Ingenuity suffered an interesting software bug on its sixth flight:
Ingenuity uses an “inertial measurement unit” (IMU, not so different from the motion sensors on your phone) to detect short-term movement, but the camera to correct long-range errors. This is a good system overall, since the IMU has excellent sensitivity but can drift, while the camera has less sensitivity but no drift.
The problem they encountered is that a glitch caused a frame drop. That’s not too surprising; lots of things can cause a small glitch like that. However, it messed up the timestamps for all subsequent images. The code that fuses the IMU data with the camera data needs accurate timestamps so it can predict what the camera should have been looking at for that frame. That is, it takes some previous camera data, uses the IMU to adjust that data into what the camera should be looking at, and then compares the result with what it actually captured. The difference is the IMU error, which it can fold back into its internal model.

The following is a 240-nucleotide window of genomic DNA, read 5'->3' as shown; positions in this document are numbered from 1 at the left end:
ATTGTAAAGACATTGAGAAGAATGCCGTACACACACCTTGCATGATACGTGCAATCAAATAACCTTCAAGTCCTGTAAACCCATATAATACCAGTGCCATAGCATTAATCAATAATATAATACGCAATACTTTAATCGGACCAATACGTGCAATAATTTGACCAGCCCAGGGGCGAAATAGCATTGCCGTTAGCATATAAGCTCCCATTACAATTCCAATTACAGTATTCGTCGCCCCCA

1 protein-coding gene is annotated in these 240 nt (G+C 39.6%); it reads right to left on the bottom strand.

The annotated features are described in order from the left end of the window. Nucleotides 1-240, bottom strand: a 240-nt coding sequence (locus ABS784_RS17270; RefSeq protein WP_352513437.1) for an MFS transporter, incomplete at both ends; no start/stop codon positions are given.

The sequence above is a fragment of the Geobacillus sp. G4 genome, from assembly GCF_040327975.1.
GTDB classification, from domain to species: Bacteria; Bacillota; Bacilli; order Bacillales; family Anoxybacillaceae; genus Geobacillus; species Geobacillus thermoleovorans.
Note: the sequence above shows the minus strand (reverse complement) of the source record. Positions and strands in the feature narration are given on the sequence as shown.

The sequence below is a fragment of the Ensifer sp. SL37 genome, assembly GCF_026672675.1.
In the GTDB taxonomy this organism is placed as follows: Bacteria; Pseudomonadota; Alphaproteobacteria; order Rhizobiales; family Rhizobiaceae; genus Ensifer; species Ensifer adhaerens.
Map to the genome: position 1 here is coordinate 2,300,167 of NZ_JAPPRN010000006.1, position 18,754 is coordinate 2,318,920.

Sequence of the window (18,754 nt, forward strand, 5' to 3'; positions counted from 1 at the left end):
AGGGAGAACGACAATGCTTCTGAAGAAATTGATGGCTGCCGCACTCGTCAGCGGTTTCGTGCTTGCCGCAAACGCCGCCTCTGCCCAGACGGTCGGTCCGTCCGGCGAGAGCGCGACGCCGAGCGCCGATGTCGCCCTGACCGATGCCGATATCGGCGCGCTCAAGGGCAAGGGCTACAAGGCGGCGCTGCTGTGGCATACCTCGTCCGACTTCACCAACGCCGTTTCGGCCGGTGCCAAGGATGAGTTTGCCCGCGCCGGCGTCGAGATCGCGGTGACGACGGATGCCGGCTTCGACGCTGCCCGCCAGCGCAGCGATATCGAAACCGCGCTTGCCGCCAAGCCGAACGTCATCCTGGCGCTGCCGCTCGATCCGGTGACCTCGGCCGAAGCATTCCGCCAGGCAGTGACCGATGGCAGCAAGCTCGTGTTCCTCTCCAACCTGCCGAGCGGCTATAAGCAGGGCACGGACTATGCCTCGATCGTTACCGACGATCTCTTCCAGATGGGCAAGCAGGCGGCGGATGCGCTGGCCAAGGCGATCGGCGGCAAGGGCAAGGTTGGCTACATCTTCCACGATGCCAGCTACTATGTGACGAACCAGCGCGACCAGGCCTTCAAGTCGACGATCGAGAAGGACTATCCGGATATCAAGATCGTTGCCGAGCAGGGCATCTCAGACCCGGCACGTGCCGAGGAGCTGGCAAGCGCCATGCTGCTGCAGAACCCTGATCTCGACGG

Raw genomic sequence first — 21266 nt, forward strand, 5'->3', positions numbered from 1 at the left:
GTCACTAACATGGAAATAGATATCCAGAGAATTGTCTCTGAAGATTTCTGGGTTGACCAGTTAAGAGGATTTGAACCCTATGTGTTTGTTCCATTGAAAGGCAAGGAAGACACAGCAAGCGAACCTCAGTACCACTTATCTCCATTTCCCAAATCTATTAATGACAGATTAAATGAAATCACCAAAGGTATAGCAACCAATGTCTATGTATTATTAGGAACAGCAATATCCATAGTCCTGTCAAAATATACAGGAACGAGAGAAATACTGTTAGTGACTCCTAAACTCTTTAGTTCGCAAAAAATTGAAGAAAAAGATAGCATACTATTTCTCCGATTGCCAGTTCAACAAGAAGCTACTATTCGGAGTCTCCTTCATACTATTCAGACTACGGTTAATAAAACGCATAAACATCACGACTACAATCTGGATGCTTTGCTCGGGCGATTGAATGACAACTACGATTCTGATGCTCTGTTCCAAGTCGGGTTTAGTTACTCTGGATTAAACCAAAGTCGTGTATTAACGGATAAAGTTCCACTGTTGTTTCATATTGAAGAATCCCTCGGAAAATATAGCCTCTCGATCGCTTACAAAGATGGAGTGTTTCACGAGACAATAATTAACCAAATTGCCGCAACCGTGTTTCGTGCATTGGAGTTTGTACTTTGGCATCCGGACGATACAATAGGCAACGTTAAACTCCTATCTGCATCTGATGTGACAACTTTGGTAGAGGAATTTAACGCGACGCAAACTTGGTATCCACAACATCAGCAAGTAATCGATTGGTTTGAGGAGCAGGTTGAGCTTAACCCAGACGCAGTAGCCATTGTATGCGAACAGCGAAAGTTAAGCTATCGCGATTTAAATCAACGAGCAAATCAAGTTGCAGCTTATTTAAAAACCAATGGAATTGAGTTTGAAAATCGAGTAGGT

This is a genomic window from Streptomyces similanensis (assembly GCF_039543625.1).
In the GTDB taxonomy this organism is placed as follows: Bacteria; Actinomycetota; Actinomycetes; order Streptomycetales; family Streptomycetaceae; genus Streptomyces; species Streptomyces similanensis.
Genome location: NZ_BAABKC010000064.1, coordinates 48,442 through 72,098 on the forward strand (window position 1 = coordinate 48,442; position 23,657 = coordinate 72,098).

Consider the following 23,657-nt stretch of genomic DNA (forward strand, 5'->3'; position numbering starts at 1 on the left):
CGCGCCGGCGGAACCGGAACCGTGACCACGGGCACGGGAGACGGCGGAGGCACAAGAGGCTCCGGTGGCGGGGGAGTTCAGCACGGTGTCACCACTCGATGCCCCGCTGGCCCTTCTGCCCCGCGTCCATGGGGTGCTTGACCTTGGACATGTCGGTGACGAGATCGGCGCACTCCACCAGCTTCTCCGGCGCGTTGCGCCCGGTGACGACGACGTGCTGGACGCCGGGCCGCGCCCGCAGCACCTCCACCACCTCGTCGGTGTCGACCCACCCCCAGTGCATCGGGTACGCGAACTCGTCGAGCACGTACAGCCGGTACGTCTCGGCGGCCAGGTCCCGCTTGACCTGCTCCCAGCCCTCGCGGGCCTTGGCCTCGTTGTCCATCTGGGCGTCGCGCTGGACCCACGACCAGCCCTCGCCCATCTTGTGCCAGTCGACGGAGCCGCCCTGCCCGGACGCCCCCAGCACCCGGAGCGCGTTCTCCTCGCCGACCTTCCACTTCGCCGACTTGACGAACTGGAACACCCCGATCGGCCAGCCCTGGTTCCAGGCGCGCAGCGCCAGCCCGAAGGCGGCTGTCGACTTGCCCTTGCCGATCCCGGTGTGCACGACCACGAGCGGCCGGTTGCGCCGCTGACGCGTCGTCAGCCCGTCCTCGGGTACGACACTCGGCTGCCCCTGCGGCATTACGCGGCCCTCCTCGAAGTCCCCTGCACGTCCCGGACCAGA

But if the timestamps are wrong, then it throws the process off. And in this case, led to overcorrections and oscillation. Fortunately, it landed ok (in part because they don’t use the camera for the landing).
Sounds to me like a relatively easy firmware fix. This bug sounded like a relatively subtle one that probably wouldn’t show up in Earth testing unless they did so intentionally.